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Nearly a year sooner than planned, Defense Depot Ogden will take over responsibility next week for Tooele Army Depot's distribution of spare parts to bases throughout the world.

So far, officials seem unsure about what changes the consolidation will bring.The transfer has been planned for several years as part of a consolidation taking place across the entire Defense Department. Until now, the takeover by Defense Depot Ogden was scheduled to take place in February 1993.

However, Assistant Defense Secretary Colin McMillan announced last Wednesday that the consolidation will be completed 12 days from then.

"There's a consolidation team in position," said Dave Hunt, TAD spokesman, explaining the team is meeting to see how the operations can be brought together. "It's in the process of being looked at."

Asked what the effects will be, he said, "I don't know. We're waiting for the outcome right now. It's in the preliminary stages."

Vince O'Neil, public affairs specialist at Defense Depot Ogden, said the change brings Tooele's parts distribution under control of the Defense Logistics Agency.

"We don't have answers for a lot of your questions because we've been scrambling down there right now . . . to see just exactly what is going to be transferred and how we're going to make this happen," O'Neil said.

In letters to the heads of the military branches, McMillan wrote: "This decision, which will be more cost-effective than the current schedule, will ensure that we make inventory reductions as planned.

"Expected savings from this consolidation are $1.2 billion through fiscal 1997. In fiscal 1991, a savings of $155 million was achieved by eliminating duplicative stock, consolidating operations, closing deteriorating warehouses, reducing requirements for military construction and consolidating shipments."

Among 16 consolidation efforts he listed was that at Tooele Army Depot, whose parts distribution is being taken over by DDO, a base just outside Ogden. Such a consolidation of Hill Air Force Base parts distribution was accomplished by the depot in October 1991.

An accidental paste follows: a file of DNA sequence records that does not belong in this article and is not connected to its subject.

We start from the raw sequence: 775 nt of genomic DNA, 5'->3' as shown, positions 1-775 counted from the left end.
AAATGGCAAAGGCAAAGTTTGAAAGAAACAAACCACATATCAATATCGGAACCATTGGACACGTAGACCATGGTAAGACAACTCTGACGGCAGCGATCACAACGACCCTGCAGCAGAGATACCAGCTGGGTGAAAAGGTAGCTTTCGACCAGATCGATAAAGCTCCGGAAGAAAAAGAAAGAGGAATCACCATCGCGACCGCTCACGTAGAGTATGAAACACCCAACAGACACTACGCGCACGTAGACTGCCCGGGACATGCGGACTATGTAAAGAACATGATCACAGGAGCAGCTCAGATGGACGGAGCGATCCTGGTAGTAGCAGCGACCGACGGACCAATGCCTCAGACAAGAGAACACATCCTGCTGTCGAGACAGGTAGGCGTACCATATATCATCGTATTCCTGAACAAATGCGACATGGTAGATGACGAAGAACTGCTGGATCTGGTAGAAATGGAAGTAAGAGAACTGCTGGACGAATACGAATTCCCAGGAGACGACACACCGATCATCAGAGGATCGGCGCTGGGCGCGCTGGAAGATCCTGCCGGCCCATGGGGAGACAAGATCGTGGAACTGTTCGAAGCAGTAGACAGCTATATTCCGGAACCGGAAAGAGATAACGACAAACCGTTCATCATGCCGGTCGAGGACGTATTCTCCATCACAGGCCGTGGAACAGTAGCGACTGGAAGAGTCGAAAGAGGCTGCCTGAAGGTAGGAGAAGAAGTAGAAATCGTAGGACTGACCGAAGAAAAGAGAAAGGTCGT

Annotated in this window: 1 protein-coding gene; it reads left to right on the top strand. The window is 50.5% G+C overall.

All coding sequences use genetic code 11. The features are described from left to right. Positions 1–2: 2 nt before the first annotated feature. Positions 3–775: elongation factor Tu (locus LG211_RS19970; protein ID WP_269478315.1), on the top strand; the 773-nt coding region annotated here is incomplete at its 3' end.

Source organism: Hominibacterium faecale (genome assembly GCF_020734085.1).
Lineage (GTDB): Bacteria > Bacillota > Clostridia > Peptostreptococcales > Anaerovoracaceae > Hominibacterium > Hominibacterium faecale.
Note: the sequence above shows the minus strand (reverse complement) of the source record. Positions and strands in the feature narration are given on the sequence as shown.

Apparently only the parts distribution at TAD will be affected, not TAD's storage of chemical weapons or repair of Army vehicles. "Everything will stay in place, including the employees and the line items," O'Neil said.

Earl W. Nichols, who works in the Defense Logistics Agency's headquarters in Alexandria, Va., offered background on the consolidation effort.

"The decision to consolidate the supply distribution activities at 30 depots was made by the secretary of defense back in '89, I believe, in his Defense Management Review," Nichols said.

"The consolidation itself has been going on, I'd say, close to a year and a half now."

The project had been scheduled for completion everywhere by June 1993, but McMillan's memo requires completion by Monday. Savings will take place through such improvements as eliminating duplication in stock and consolidating operations, he said.

"One of the reasons for accelerating the consolidation was to put them (distribution functions) all under one manager," he said.

So far, no detailed plan exists to show how the $1 billion-plus will be saved.